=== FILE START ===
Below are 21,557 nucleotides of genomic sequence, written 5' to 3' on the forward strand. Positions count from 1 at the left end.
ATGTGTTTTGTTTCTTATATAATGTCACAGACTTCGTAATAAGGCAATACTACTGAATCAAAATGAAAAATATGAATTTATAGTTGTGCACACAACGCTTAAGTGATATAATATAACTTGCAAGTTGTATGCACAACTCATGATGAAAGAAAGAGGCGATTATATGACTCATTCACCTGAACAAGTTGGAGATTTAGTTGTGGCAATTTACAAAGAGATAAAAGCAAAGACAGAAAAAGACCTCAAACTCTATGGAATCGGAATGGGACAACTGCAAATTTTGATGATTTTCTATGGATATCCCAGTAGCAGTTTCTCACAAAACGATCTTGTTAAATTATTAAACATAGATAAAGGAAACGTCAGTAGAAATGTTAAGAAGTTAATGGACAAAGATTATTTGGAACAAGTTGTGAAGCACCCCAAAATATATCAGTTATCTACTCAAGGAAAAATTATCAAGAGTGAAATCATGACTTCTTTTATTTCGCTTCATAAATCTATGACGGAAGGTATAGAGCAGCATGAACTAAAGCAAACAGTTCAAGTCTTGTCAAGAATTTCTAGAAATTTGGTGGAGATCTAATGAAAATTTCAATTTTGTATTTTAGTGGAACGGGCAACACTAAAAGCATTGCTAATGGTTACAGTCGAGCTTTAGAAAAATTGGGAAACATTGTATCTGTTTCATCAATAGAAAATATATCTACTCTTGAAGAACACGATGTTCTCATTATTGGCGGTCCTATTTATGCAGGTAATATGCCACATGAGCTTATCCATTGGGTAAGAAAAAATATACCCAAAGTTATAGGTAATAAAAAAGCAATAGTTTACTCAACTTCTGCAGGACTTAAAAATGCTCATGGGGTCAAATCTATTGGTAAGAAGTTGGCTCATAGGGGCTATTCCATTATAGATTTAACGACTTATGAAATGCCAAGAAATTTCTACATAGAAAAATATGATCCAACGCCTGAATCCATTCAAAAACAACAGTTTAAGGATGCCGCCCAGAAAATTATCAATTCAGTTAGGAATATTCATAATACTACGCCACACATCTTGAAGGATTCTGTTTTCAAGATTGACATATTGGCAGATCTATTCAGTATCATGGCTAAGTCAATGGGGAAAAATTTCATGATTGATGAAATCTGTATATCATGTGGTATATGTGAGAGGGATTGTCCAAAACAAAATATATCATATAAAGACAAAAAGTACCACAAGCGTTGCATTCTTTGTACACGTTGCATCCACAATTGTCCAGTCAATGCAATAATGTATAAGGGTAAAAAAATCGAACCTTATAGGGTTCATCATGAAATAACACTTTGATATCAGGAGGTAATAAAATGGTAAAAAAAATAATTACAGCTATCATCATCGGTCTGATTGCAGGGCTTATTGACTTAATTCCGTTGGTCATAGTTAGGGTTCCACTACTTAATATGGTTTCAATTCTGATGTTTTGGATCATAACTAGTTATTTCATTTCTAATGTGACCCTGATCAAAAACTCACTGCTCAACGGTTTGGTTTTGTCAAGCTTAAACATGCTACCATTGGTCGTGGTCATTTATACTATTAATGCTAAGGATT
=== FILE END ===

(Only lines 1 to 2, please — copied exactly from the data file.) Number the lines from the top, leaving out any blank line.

Below are 21,557 nucleotides of genomic sequence, written 5' to 3' on the forward strand. Positions count from 1 at the left end.
ATGTGTTTTGTTTCTTATATAATGTCACAGACTTCGTAATAAGGCAATACTACTGAATCAAAATGAAAAATATGAATTTATAGTTGTGCACACAACGCTTAAGTGATATAATATAACTTGCAAGTTGTATGCACAACTCATGATGAAAGAAAGAGGCGATTATATGACTCATTCACCTGAACAAGTTGGAGATTTAGTTGTGGCAATTTACAAAGAGATAAAAGCAAAGACAGAAAAAGACCTCAAACTCTATGGAATCGGAATGGGACAACTGCAAATTTTGATGATTTTCTATGGATATCCCAGTAGCAGTTTCTCACAAAACGATCTTGTTAAATTATTAAACATAGATAAAGGAAACGTCAGTAGAAATGTTAAGAAGTTAATGGACAAAGATTATTTGGAACAAGTTGTGAAGCACCCCAAAATATATCAGTTATCTACTCAAGGAAAAATTATCAAGAGTGAAATCATGACTTCTTTTATTTCGCTTCATAAATCTATGACGGAAGGTATAGAGCAGCATGAACTAAAGCAAACAGTTCAAGTCTTGTCAAGAATTTCTAGAAATTTGGTGGAGATCTAATGAAAATTTCAATTTTGTATTTTAGTGGAACGGGCAACACTAAAAGCATTGCTAATGGTTACAGTCGAGCTTTAGAAAAATTGGGAAACATTGTATCTGTTTCATCAATAGAAAATATATCTACTCTTGAAGAACACGATGTTCTCATTATTGGCGGTCCTATTTATGCAGGTAATATGCCACATGAGCTTATCCATTGGGTAAGAAAAAATATACCCAAAGTTATAGGTAATAAAAAAGCAATAGTTTACTCAACTTCTGCAGGACTTAAAAATGCTCATGGGGTCAAATCTATTGGTAAGAAGTTGGCTCATAGGGGCTATTCCATTATAGATTTAACGACTTATGAAATGCCAAGAAATTTCTACATAGAAAAATATGATCCAACGCCTGAATCCATTCAAAAACAACAGTTTAAGGATGCCGCCCAGAAAATTATCAATTCAGTTAGGAATATTCATAATACTACGCCACACATCTTGAAGGATTCTGTTTTCAAGATTGACATATTGGCAGATCTATTCAGTATCATGGCTAAGTCAATGGGGAAAAATTTCATGATTGATGAAATCTGTATATCATGTGGTATATGTGAGAGGGATTGTCCAAAACAAAATATATCATATAAAGACAAAAAGTACCACAAGCGTTGCATTCTTTGTACACGTTGCATCCACAATTGTCCAGTCAATGCAATAATGTATAAGGGTAAAAAAATCGAACCTTATAGGGTTCATCATGAAATAACACTTTGATATCAGGAGGTAATAAAATGGTAAAAAAAATAATTACAGCTATCATCATCGGTCTGATTGCAGGGCTTATTGACTTAATTCCGTTGGTCATAGTTAGGGTTCCACTACTTAATATGGTTTCAATTCTGATGTTTTGGATCATAACTAGTTATTTCATTTCTAATGTGACCCTGATCAAAAACTCACTGCTCAACGGTTTGGTTTTGTCAAGCTTAAACATGCTACCATTGGTCGTGGTCATTTATACTATTAATGCTAAGGATT